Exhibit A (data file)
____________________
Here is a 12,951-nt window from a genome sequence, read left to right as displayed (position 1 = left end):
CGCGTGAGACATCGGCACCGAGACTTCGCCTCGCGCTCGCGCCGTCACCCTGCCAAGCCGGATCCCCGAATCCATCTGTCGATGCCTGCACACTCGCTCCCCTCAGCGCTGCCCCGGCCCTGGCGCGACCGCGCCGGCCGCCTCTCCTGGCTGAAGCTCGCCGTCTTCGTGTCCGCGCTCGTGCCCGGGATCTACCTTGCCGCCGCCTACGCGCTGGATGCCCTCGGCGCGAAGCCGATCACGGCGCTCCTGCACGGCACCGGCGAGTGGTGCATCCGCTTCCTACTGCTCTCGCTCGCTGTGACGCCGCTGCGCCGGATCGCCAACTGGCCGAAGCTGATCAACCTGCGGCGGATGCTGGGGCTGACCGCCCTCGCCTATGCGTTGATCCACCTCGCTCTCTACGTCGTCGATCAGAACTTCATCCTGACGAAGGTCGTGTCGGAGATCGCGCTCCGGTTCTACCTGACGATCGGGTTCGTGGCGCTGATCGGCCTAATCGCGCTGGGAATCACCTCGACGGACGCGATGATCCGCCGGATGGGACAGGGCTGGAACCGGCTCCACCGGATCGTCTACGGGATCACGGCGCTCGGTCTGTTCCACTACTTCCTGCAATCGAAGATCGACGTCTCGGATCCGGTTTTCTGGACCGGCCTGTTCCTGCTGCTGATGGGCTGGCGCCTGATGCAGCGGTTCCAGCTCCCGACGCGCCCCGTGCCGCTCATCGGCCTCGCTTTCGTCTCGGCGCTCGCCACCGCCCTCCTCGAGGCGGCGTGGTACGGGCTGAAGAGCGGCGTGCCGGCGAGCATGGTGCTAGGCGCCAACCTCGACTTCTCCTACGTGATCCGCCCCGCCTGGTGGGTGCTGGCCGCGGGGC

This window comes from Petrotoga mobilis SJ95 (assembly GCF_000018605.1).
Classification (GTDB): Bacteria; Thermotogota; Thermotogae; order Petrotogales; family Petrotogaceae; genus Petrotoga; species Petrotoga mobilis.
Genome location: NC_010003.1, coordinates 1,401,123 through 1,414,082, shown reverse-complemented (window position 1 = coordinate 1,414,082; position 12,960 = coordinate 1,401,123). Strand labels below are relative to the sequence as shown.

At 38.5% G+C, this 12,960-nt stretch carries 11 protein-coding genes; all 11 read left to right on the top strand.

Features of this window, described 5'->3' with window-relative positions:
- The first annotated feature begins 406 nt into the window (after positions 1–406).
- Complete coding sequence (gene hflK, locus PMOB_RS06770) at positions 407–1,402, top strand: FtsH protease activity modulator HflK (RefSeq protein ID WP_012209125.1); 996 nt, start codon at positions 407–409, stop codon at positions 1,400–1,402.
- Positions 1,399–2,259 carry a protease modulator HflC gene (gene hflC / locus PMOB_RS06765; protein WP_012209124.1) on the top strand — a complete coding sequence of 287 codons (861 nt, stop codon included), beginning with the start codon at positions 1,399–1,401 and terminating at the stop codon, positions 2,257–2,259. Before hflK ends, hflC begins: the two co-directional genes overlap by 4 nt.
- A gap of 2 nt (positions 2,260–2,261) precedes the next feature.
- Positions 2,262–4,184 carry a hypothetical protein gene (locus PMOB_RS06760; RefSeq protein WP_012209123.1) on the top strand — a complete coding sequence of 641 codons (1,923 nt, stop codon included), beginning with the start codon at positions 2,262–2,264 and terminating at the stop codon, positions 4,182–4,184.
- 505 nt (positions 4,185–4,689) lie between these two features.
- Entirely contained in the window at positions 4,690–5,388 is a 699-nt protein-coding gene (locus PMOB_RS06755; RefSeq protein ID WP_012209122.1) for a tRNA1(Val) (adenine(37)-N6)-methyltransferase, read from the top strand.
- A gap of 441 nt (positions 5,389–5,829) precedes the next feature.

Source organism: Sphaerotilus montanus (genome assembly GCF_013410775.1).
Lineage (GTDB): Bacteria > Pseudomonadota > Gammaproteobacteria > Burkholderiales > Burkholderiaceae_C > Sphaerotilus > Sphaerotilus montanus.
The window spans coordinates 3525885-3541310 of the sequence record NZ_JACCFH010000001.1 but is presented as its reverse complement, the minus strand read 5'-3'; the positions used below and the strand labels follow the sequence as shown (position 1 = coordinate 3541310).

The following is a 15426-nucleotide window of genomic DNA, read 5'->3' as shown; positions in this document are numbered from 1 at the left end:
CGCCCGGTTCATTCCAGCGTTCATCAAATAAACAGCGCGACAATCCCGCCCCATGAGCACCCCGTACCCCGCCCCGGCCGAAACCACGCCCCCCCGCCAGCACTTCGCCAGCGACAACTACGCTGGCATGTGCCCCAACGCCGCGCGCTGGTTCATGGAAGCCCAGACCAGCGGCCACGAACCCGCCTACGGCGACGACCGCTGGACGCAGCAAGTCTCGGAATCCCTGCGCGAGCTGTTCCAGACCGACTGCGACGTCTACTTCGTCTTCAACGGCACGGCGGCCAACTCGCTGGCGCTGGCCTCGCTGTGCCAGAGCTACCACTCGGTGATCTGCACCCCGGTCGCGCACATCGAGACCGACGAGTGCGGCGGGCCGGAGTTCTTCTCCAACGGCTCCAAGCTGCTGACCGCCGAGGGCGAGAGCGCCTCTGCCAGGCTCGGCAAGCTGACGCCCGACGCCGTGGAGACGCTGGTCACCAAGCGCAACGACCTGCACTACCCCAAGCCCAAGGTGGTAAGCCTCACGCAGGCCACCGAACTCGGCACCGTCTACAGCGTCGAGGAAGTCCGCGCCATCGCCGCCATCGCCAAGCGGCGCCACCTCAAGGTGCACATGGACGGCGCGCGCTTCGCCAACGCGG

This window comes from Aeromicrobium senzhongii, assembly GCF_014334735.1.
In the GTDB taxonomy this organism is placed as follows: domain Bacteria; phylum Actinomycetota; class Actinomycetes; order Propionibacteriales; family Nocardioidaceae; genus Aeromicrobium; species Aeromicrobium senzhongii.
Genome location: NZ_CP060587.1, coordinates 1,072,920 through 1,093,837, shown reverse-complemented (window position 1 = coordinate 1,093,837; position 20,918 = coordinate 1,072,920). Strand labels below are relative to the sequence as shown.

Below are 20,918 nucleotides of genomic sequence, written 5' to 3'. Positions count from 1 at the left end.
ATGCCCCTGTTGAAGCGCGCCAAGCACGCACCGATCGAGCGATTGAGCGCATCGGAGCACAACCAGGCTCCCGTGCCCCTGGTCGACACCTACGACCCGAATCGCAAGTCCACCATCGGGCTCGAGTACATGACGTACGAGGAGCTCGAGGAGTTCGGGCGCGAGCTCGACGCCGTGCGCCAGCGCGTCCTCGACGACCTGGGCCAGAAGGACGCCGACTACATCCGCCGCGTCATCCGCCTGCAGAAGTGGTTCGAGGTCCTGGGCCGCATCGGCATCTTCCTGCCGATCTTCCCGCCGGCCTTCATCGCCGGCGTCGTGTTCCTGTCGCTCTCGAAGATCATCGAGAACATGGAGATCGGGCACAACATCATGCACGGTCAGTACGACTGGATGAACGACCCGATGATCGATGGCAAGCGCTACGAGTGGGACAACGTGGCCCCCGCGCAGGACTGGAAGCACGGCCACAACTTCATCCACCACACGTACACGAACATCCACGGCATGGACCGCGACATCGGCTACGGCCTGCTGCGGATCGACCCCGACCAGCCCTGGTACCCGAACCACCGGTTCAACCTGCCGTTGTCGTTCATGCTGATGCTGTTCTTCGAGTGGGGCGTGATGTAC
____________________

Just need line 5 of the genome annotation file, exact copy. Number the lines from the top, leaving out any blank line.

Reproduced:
Genome location: NC_010003.1, coordinates 1,401,123 through 1,414,082, shown reverse-complemented (window position 1 = coordinate 1,414,082; position 12,960 = coordinate 1,401,123). Strand labels below are relative to the sequence as shown.